DC is Burning

Thoughts on the exhibit “No Spectators: The Art of Burning Man” in the Smithsonian’s Renwick Gallery, Washington, DC. Open until January 2019. 


A single stream of sweat trickled down the side of my forehead as I turned the corner of 17th and G Street. Even though it was the beginning of May, the temperature soared into the 90s and the humidity clung tight to the pavement all over Washington, DC that weekend.

“Look how they’re painting over the walls,” my friend had pointed out earlier in the metro station. “So much for preserving brutalist architecture.”

I followed suspiciously behind him as we entered the Renwick Gallery, sulking about how I would rather grab a cold drink and nap until the afternoon sun disappeared west into Virginia.

“Come on, it’s a really cool exhibit about Burning Man,” he encouraged. “Haven’t you always wanted to experience what it would be like at a festival in the desert for at least a day?”

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Film Review: First Reformed

In First Reformed–the newest film from cerebral director, screenwriter, and film critic Paul Schrader–Ethan Hawke plays Reverend Ernst Toller, an alcoholic Protestant minister experiencing a crisis of faith. After losing his only son to the war in Iraq and then his marriage in the aftermath, he wanders through the bleak wintry countryside of upstate New York as he waxes philosophically in lengthy voice-over narrations about the meaninglessness of life.  Continue reading “Film Review: First Reformed”

Feeling Blue in the Brooklyn Museum

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276 (On Color Blue), Joseph Kosuth (1990). Now on display at the Brooklyn Museum.

I first encountered Maggie Nelson’s The Argonauts because of the #MeToo movement.

Bored one afternoon at work, I found myself wandering down a Google rabbit hole that led me to a young woman named Moira Donegan. In January of this year, as many of you may remember, something of a scandal was made of a phantom spreadsheet floating around the internet detailing a number of sexual misconduct allegations against “Shitty Media Men.” Within hours the spreadsheet went viral and caused a heated debate over the limits of female accusers’ credibility and spawned a number of think pieces from all sides. Continue reading “Feeling Blue in the Brooklyn Museum”

Film Review: Keep the Change

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Keep the Change (released March 16, 2018, in the US and now playing in select theaters) has the same look and feel as any number of mainstream romcoms. A man from the Hamptons meets a quirky girl in the city, and after some initial setbacks, they eventually give into the transformative power of love and start falling for each other. As you watch them walk hand-in-hand on the boardwalk of Coney Island and face disapproving glares from their parents over dinner, you think: Haven’t I seen this already? You haven’t.

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No me encontraron…

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Portrait of Federico García Lorca (June 5, 1989 – August 18, 1936)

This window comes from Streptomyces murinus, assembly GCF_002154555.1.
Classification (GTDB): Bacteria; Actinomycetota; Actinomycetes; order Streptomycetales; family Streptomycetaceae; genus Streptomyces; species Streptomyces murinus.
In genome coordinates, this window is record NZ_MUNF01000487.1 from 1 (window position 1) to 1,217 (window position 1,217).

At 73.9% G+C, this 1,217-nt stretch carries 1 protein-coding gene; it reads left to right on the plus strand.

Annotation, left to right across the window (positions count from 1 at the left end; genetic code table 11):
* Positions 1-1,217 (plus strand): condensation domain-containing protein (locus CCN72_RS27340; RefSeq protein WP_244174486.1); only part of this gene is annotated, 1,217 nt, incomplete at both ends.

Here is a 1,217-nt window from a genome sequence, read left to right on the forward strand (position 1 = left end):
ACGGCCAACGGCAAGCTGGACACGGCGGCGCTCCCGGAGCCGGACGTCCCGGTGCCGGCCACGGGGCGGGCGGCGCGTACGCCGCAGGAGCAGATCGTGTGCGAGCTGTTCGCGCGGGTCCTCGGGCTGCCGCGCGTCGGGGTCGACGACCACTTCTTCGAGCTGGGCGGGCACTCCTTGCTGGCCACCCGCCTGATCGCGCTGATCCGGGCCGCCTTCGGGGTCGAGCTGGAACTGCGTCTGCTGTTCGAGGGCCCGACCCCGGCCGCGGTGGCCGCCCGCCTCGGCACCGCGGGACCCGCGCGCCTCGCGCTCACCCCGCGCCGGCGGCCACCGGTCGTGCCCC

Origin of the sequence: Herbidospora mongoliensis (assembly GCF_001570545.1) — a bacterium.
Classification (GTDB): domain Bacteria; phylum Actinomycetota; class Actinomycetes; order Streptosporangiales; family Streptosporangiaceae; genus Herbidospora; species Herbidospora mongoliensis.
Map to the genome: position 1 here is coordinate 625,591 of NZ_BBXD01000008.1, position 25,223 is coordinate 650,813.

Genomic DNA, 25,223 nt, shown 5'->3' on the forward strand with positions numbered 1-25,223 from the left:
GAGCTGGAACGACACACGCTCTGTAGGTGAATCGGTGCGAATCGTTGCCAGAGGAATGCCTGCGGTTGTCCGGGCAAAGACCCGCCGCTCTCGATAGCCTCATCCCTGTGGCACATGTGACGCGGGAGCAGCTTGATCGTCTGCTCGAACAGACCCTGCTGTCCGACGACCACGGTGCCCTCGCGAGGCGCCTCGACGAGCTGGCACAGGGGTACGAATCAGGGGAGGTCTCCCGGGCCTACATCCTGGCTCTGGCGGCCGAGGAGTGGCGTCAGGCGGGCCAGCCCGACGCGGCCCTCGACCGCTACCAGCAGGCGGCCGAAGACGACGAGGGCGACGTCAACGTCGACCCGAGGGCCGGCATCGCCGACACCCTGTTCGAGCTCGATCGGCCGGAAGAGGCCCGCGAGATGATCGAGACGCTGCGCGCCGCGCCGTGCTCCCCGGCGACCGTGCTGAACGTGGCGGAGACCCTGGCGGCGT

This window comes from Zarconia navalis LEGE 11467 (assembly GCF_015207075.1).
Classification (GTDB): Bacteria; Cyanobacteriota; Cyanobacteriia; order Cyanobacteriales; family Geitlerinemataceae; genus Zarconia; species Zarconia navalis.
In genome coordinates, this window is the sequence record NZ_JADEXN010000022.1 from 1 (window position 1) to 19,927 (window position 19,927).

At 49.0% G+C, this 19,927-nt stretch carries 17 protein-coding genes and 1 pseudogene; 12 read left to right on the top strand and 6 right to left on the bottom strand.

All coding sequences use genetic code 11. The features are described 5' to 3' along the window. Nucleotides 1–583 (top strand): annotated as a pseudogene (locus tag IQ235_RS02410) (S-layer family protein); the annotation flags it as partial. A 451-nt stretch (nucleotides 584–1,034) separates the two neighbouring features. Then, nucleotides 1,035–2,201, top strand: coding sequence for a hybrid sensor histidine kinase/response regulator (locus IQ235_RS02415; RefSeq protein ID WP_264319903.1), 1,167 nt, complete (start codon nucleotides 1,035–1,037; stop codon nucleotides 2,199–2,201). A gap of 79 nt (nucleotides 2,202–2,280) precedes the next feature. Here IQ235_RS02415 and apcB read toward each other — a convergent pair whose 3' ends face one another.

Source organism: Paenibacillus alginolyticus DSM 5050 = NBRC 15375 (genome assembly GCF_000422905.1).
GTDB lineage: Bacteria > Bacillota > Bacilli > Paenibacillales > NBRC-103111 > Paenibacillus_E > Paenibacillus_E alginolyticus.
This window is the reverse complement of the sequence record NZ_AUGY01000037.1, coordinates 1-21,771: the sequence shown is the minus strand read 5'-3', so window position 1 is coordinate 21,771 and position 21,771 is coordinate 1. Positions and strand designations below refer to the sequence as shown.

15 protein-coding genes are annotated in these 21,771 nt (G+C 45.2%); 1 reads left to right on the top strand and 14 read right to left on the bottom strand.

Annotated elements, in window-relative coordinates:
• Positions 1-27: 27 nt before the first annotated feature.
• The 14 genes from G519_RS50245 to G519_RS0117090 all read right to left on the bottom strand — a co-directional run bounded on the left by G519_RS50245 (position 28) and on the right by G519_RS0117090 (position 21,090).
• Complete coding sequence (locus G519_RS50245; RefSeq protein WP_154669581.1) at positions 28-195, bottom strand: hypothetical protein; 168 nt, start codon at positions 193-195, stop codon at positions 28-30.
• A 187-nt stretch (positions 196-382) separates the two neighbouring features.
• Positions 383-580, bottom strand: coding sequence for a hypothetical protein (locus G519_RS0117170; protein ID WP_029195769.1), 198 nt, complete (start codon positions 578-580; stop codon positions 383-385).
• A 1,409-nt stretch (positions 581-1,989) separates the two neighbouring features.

Federico García Lorca, the famed Spanish poet and playwright from a small town outside of Granada, came to New York City in 1929 and briefly studied at Columbia University. During that time, it is rumored he focused more on writing than on his studies, and in the following year he completed Poeta en Nueva York, a book of poems published a decade later in 1940.

The book was published posthumously, since Lorca was assassinated sometime around the 18th of August, 1936, by militiamen supporting Francisco Franco’s fascist military coupe. Official reports from the time proffered by the Franco regime claim that Lorca was arrested and executed after confessing to the crimes of “homosexuality” and “socialism.”

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Queers with Class Consciousness: Édouard Louis’ The End of Eddy

edouard_louis_-_madrid_2015_-_maxppp_2 (1)Édouard Louis’ The End of Eddy is a gripping first-person account of violence as both a pervasive physical feature of life in rural France and a symbolic marker of working-class reality. Staying true to his intellectual roots in French sociology, Louis turns a sharp analytical eye to the myriad ways violence is manifested within his social milieu. Set in his hometown of Hallencourt–the French equivalent of Trump Country–he begins the novel with the shocking line: “From my childhood I have no happy memories.”

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To Cast a Predator: Travis Russ’ America is Hard to See and the Ethics of Documentary Playwriting

America Play

The first thing I noticed when walking to the HERE Art Center in Tribeca last month—besides the fact that I was beginning to break a sweat in February—was a crowd of mostly white, middle-aged, New York literati types. This may seem like an irrelevant detail in the context of a theater review, but given the meta-textual experiment that is Travis Russ’ America is Hard to See, the audience is as much a part of the play as the actors and the set. In his latest production from Life Jacket Theater Company, the plot has a clever way of entangling us into a world we would much rather keep at a safe geographical and mental distance, while simultaneously laying bare our perverse cultural appetite for the spectacle of criminality.

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